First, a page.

Near the front door of Bob and Bobbie Barker’s Palos Verdes Peninsula home a table displays a black and white photograph of Bob dressed in a crisp naval uniform. Next to him, his wife Bobbie is dressed in white; both are smiling and cutting their wedding cake. Juxtaposed beneath the portrait hums a large blue box—an oxygen concentrator machine. It reveals the passage of 66 years—a life and marriage that have come full circle. An attached tube leads inside the room where Bob sits up in his bed, alertly fixed to TV news of Space Shuttle Endeavor’s arrival in Los Angeles. The tube helps Bob take each breath.
The Barkers await the visit of James McKinnell, M.D.
He opens the white picket gate leading to the Barkers' front door. Carrying a black bag reminiscent of a country doctor, he briskly approaches Bobbie, greeting her with a smile and a hug.
Before entering Bob’s room, Bobbie and McKinnell take a moment to chat about how Bob’s doing. After caring for Bob for almost a year, his care has become personal.
“I have a picture of Bob in my office,” McKinnell confides to Bobbie with a smile. “People ask me, ‘who is that?’ I tell them, ‘oh, that’s my grandpa.’” As they both laugh, McKinnell continues, “Bob is so funny!” Bobbie replies, “That’s why I married him.”
Bob was once a heavy smoker. He hasn’t had a cigarette in 25 years, but now 87, his health has been in steady decline over the past few years, ravaged by Chronic Obstructive Pulmonary Disease (COPD).
A year ago, after several hospitalizations for near-fatal bouts of pneumonia and a diagnosis of early stage dementia, Bob’s primary care physician suggested he might be ready for hospice care.
“Hospice” is the framework of care that provides comfort and support for patients and their families as they near the end of life’s journey. The concept of hospice has been evolving since the 11th century. It began to emerge in the 17th century, but many of the foundational principles by which modern hospice services operate were pioneered in the 1950s by Dame Cicely Saunders of England. Hospice care also involves assistance for patients’ families to help them cope with what is happening and provide support to keep the patient at home. Although the movement has met some resistance, hospice has rapidly expanded through the United Kingdom, the United States and elsewhere.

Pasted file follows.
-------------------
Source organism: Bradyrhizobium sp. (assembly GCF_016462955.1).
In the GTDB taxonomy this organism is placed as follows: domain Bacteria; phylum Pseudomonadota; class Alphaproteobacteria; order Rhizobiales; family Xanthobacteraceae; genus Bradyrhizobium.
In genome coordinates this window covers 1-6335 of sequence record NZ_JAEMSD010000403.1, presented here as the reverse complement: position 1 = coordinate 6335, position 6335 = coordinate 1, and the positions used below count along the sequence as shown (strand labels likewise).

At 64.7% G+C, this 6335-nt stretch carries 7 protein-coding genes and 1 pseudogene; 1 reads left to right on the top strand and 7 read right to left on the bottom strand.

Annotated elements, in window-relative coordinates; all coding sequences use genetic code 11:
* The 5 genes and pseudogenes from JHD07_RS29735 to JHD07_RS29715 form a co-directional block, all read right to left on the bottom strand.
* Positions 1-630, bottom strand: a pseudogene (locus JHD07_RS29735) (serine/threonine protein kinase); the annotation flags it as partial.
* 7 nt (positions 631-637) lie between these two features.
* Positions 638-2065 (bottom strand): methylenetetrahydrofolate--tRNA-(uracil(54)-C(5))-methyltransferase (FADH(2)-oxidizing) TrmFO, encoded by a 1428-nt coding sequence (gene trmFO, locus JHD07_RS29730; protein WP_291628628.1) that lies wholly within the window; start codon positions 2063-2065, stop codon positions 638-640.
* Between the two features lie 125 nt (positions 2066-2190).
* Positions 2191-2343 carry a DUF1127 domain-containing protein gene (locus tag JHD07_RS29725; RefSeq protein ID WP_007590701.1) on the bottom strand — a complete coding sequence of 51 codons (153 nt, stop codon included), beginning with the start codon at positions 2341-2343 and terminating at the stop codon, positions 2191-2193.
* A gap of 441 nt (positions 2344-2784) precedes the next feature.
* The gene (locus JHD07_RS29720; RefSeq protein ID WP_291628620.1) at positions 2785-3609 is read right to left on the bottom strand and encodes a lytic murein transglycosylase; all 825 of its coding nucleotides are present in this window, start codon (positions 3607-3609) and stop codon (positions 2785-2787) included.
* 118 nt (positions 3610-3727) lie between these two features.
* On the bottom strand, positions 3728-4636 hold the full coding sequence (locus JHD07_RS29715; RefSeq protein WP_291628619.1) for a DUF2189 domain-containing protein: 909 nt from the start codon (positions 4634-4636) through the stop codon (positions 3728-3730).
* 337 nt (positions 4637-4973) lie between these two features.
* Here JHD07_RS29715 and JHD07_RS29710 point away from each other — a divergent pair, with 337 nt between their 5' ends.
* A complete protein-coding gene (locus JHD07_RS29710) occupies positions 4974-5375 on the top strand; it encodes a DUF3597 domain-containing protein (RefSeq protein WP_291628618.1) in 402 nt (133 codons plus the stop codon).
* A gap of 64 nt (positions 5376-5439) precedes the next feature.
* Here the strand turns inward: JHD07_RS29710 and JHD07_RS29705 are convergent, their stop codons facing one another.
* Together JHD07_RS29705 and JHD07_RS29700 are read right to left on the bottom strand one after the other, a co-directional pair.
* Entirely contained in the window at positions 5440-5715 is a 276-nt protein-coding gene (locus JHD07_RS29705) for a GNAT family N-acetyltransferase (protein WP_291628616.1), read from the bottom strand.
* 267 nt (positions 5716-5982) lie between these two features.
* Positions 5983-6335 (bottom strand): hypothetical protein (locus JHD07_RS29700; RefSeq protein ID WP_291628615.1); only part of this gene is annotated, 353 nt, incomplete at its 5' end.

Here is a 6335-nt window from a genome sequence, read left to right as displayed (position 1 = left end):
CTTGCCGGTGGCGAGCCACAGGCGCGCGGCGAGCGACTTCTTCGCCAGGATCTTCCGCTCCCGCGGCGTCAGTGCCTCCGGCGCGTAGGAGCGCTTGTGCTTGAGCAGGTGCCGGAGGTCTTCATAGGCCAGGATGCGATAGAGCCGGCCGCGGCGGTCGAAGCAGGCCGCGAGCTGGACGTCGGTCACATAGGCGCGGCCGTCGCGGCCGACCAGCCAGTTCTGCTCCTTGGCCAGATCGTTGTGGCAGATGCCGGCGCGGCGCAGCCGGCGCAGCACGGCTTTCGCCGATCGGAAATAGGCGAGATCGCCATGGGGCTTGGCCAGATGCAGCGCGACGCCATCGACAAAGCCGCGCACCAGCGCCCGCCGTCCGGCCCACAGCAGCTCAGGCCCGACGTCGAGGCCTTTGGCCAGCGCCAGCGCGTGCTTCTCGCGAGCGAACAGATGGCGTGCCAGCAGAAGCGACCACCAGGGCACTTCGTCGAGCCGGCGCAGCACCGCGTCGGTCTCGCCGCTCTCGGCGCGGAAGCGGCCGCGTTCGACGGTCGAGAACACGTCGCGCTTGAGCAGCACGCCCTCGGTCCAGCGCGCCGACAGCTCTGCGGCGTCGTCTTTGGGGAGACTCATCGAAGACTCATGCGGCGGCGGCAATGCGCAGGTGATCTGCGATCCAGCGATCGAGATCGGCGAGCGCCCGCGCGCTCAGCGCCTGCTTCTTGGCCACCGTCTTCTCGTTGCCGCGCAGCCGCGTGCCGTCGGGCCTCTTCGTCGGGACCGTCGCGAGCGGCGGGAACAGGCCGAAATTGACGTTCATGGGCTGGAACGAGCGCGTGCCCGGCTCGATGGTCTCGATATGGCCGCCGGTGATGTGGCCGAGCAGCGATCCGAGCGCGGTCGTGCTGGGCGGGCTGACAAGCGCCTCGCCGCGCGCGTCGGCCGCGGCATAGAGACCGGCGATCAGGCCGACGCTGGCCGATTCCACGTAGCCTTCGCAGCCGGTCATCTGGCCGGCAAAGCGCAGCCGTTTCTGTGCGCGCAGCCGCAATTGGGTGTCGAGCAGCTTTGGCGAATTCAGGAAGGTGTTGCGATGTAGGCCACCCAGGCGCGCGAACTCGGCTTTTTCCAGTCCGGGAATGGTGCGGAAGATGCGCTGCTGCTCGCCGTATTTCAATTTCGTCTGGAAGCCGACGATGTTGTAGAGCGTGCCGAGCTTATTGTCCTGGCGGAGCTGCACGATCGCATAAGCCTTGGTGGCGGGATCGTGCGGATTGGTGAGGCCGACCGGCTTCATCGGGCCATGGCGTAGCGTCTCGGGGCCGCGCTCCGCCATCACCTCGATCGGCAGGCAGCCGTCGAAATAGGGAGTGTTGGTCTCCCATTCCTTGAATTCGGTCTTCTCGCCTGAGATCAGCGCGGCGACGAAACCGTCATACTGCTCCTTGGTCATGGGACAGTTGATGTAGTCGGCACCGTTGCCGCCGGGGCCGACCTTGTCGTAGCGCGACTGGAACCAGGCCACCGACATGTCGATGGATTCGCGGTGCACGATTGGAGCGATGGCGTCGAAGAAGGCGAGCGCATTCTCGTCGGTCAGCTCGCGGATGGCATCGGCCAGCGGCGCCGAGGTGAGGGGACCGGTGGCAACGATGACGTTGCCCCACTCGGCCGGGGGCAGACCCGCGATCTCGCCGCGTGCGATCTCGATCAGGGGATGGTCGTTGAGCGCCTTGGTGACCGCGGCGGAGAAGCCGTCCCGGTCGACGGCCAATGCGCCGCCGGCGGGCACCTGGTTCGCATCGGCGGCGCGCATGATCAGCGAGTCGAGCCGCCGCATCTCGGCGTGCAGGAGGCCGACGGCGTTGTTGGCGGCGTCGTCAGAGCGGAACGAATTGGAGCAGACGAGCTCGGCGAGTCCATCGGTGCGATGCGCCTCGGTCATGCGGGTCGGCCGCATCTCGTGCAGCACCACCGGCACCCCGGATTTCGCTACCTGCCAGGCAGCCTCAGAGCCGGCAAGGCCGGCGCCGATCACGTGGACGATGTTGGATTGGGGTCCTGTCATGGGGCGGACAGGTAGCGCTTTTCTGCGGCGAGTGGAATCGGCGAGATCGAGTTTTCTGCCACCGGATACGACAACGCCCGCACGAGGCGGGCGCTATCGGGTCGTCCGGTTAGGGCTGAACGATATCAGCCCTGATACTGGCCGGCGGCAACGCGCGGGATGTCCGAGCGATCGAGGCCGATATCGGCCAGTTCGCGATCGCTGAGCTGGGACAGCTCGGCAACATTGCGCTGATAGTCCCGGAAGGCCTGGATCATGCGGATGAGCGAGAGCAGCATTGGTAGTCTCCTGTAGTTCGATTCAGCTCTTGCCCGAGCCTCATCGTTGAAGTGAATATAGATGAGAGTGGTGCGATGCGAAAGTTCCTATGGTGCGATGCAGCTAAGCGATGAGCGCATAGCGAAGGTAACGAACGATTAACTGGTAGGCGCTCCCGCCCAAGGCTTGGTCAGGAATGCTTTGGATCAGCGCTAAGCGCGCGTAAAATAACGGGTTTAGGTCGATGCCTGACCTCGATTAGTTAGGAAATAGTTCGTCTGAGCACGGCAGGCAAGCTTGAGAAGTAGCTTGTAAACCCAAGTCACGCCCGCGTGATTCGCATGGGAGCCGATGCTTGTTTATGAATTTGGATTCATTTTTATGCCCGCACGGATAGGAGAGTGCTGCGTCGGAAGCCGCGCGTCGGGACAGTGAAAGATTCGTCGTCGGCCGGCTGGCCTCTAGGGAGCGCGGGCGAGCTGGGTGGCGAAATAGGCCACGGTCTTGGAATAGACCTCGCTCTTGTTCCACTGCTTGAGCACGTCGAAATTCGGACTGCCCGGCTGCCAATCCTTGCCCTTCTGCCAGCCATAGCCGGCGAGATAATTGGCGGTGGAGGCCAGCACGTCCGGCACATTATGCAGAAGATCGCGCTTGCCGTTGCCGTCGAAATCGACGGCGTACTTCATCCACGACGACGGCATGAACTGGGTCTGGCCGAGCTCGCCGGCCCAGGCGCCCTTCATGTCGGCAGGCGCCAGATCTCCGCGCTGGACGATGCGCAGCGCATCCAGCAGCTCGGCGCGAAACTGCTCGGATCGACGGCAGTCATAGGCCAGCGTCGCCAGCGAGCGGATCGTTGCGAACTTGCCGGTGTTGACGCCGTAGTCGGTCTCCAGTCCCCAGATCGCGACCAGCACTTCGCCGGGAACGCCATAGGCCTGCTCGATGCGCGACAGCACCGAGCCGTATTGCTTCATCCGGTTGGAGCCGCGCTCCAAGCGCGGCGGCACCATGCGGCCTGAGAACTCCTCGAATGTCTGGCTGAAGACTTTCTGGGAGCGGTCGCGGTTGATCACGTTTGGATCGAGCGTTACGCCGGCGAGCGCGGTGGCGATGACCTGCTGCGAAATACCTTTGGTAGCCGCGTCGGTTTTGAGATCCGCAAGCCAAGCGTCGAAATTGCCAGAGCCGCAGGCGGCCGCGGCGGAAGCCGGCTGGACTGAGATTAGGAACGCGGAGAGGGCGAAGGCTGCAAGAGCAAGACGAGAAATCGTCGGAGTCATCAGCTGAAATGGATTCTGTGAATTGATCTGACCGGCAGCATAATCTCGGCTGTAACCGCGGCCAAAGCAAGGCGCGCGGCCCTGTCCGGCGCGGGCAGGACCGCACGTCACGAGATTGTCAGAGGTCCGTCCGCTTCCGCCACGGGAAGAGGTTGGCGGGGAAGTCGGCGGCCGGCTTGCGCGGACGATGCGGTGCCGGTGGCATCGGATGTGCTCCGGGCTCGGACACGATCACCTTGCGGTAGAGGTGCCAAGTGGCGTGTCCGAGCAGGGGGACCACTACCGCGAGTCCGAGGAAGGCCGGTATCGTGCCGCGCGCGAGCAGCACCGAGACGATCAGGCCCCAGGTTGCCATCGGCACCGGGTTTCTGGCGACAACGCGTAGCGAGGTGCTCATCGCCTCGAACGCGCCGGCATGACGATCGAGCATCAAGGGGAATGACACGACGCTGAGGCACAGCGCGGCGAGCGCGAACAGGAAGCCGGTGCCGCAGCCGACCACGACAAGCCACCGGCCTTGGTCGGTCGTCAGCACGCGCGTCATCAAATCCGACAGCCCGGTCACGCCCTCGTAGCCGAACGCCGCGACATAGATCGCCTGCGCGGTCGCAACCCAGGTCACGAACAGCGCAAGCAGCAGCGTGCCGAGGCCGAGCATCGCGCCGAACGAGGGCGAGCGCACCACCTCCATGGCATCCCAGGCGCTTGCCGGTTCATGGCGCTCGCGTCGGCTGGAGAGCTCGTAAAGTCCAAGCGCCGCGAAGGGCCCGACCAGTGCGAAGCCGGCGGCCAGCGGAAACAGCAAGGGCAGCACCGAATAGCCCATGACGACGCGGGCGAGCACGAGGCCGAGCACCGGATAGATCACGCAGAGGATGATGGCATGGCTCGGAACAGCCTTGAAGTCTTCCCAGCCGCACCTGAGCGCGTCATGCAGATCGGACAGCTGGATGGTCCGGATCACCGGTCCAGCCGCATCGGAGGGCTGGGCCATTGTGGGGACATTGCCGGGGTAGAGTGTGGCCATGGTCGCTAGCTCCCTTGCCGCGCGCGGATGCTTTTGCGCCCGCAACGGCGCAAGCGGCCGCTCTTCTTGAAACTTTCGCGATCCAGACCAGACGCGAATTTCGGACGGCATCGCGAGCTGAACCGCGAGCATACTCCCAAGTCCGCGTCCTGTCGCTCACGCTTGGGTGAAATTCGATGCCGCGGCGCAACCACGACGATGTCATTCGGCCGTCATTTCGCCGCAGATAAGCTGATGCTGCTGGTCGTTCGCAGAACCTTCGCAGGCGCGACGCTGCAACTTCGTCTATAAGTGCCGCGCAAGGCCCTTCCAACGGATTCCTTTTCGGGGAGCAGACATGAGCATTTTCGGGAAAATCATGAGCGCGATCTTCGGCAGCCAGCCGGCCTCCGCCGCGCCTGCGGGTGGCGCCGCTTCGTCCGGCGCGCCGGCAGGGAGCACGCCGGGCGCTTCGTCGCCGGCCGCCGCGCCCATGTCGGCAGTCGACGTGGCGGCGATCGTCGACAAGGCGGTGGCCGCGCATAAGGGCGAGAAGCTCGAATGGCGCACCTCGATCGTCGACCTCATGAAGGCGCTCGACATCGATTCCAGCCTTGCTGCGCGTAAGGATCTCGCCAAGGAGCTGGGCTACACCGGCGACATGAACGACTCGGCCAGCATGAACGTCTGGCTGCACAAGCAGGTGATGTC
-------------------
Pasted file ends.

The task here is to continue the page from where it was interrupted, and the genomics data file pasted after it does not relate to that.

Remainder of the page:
“Hospice has a mysterious and ominous sound, but the entire experience has been very enlightening,” Bobbie said. “People think you might go very quickly (once you’re in hospice care), but without it, I don’t think Bob would still be here.”
Hospice strives to optimize quality of life and bring comfort and support when during the course of certain illnesses, a patient, doctor and family decide that aggressive curative treatment is no longer appropriate. Even so, through the optimum in-home care it provides, the patient’s condition often dramatically improves.
Since entering in-home hospice care, McKinnell has brought Bob through three more near-fatal bouts of pneumonia. But through diligent attention, Bob has also made impressive progress.
“Two months ago he slept all day, he had to be fed and he couldn’t even form his words; now he is talking and can feed himself a sandwich,” McKinnell said. “His oxygen saturation has gone from 80 percent, which is like (breathing atop) Mt. Everest, to a near normal 90 percent while using his oxygen therapy.”
McKinnell recently joined the Torrance Memorial Hospice team as medical director. After graduating from Stanford University and Columbia University Medical School, he served his residency in Internal Medicine at Harbor-UCLA Medical Center. He was referred to the program while working as a consultant in infectious disease with the Milefchik-Rand Medical Group.
McKinnell, like most physicians, entered the practice of medicine to save lives, so treating only the terminally ill may seem like a dismal road to take. However, an experience in college gave him a new perspective on his future role as a medical practitioner. After his grandfather suffered a fall, he spent three days with him in a hospital room.
“I was basically left alone. No one spoke to me and no one was really there for me,” he said. “I really saw the need for that personal connection.”
He continued, “As physicians we take an oath to treat the sick and dying, but many physicians are often not really prepared to care for the terminally ill. It’s a learned art. It really is the purist form of old school medicine,” McKinnell said. “We’re not fancy, advanced care physicians. We don’t wear lab coats or work with x-ray machines. We visit patients in the home with just a black bag and a stethoscope. Our tools are hands, eyes, ears and our brains. What’s most important is the personal interaction during the time I’m with the patient. I am helping to give the patient and family peace, comfort and dignity.”
McKinnell also points to statistics showing hospice actually extends life— including a 2010 study from the New England Journal Of Medicine, which found the mean survival rate nearly three months longer for patients with hospice and palliative medical care than for patients who did not receive specialized medical care from hospice physicians.